David Stern just is. He’s not good; he’s not bad; he’s not a hero; he’s not a villain. It’s not even that his legacy is more complicated than that. It’s less. Over the course of a nearly half-century-long career in the NBA, he has staked out a position as an almost gravitational force, influential to the point of having changed the league’s DNA, and to grade him separately from the league he transformed would be impossible. And the beauty of it is that David Stern doesn’t care, either. David Stern does what he does, and frankly, he doesn’t give a fuck what you think about it.
As a personality, Stern has some parallel with the heels of professional wrestling, who tend to be viewed as characters that bask in and feed off of negative attention. But it isn’t quite the same. In wrestling, heels tend to need the boos to know that they’re succeeding; if there were no boos, they wouldn’t be heels. Their personalities stem from the perceptions of the audience, rather than the other way around. With Stern, it’s the opposite. At times, Stern has seemed to have an almost hilariously opaque perception of any human being who exists outside the orbit of the league that he controls, to the point that he essentially manipulated a lockout that stopped play at a point when the NBA was more popular than it had been since Jordan’s last seasons with the Bulls. He did this because he and his owners thought it was necessary, even though it wasn’t, even though they could’ve easily made amends and suffered very, very little.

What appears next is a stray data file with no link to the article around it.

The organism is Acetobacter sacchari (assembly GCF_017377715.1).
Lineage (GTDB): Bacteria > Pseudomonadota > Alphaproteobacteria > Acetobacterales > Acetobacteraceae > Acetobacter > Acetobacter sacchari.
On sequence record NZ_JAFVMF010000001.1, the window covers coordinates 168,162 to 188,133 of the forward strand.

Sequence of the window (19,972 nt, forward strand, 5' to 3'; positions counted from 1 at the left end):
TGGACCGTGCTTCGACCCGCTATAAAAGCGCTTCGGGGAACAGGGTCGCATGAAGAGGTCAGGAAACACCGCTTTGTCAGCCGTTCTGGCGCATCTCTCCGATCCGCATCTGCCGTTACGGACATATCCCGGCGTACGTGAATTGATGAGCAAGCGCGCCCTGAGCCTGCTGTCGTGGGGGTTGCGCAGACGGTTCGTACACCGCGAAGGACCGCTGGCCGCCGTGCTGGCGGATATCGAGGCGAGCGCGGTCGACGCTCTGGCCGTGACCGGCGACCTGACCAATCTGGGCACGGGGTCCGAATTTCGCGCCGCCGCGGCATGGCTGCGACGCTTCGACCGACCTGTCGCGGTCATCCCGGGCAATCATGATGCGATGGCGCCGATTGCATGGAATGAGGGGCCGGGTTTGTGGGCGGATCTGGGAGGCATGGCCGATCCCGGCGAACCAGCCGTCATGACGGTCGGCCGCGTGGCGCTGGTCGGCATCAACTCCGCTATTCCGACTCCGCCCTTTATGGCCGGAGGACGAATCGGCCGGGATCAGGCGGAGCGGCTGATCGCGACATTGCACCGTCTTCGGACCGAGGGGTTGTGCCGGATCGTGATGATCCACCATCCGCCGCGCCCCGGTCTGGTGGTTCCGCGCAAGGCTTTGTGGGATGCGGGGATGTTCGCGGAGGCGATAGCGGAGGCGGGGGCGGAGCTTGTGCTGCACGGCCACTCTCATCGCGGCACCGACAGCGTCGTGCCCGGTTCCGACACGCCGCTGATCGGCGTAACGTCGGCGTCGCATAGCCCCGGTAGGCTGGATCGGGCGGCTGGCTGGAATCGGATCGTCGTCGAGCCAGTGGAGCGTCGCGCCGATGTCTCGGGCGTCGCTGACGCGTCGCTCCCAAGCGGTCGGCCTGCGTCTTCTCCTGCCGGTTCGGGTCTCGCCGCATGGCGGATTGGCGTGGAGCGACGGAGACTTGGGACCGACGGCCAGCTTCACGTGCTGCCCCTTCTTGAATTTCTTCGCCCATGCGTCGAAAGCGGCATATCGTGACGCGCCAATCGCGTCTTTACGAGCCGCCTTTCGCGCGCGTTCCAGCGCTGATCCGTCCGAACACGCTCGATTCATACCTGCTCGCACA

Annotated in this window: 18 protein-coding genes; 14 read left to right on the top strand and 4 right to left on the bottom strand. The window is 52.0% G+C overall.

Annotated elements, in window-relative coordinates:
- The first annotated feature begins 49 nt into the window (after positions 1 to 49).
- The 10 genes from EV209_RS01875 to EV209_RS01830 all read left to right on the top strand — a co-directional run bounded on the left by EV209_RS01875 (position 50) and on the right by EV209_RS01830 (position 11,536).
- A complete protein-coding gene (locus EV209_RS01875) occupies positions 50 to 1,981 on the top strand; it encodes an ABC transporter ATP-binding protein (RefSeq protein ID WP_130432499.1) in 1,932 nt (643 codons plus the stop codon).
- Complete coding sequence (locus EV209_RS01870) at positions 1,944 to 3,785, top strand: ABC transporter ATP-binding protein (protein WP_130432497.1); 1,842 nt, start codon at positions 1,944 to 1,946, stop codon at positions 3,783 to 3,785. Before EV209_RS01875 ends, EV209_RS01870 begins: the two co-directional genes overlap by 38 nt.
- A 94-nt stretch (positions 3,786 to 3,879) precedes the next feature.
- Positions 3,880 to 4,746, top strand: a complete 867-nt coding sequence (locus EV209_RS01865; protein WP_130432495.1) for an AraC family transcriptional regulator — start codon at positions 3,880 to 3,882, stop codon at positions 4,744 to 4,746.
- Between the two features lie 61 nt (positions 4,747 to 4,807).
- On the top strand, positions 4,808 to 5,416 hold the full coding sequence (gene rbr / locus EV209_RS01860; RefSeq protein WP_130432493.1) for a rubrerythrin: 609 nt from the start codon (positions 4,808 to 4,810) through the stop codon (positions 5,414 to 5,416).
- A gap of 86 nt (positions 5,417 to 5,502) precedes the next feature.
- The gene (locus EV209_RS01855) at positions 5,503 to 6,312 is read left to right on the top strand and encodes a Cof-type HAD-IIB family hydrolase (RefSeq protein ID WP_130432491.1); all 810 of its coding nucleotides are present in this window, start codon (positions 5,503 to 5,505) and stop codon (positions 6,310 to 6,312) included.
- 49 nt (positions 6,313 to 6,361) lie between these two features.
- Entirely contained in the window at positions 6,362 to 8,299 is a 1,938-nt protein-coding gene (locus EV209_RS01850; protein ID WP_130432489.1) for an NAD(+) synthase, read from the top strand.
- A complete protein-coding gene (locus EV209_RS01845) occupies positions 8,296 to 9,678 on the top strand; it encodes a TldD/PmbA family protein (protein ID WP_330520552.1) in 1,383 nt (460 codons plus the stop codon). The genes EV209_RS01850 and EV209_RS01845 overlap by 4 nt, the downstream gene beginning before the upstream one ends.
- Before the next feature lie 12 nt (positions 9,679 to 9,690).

In the face of overwhelming evidence that the league undersells its success and supports some of the weirdest, most crazy-misanthropic-tycoon owners of any professional sports league, Stern has demonstrated himself to be deaf to any and all criticism. And part of the absurdity is that it is true: in my opinion, the NBA is, by leaps and bounds, the best pro sport in the U.S. Not the most profitable, but the best. And with the NFL facing possibly life-threatening obstacles that stem from intrinsic elements of the game, it’s unlikely that this will change any time soon. Looking at the 2012 NBA season, professional basketball appears awfully near perfect, and Stern, who has been commish since 1984, is as much a part of that success as Michael Jordan is, or Hakeem Olajuwon, or LeBron James, or Adam Morrison, or Isiah Thomas and James Dolan and Donald Sterling. The NBA is a weird-ass mixture of personalities, but Stern isn’t so much the guy stirring that cauldron as he is a sizable but still integrated part of the formula. And even with him planning his exit for 2014, that’s unlikely to ever change.
And if you disagree, David Stern could really give a fuck. Just look at that GIF.
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